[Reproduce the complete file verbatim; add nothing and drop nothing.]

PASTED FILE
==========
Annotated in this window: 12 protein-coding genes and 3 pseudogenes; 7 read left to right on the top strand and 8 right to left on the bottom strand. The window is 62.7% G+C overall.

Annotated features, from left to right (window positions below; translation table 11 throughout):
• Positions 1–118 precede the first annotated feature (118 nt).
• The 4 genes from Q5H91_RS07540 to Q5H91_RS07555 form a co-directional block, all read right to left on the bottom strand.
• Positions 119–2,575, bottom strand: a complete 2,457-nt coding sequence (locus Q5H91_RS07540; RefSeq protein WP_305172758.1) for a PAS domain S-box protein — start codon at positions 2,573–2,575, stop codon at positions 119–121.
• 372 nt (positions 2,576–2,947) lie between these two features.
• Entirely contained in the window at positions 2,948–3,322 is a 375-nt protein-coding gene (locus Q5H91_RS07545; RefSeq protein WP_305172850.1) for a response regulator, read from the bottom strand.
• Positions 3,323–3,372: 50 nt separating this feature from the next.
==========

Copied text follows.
Annotated in this window: 12 protein-coding genes and 3 pseudogenes; 7 read left to right on the top strand and 8 right to left on the bottom strand. The window is 62.7% G+C overall.

Annotated features, from left to right (window positions below; translation table 11 throughout):
• Positions 1–118 precede the first annotated feature (118 nt).
• The 4 genes from Q5H91_RS07540 to Q5H91_RS07555 form a co-directional block, all read right to left on the bottom strand.
• Positions 119–2,575, bottom strand: a complete 2,457-nt coding sequence (locus Q5H91_RS07540; RefSeq protein WP_305172758.1) for a PAS domain S-box protein — start codon at positions 2,573–2,575, stop codon at positions 119–121.
• 372 nt (positions 2,576–2,947) lie between these two features.
• Entirely contained in the window at positions 2,948–3,322 is a 375-nt protein-coding gene (locus Q5H91_RS07545; RefSeq protein WP_305172850.1) for a response regulator, read from the bottom strand.
• Positions 3,323–3,372: 50 nt separating this feature from the next.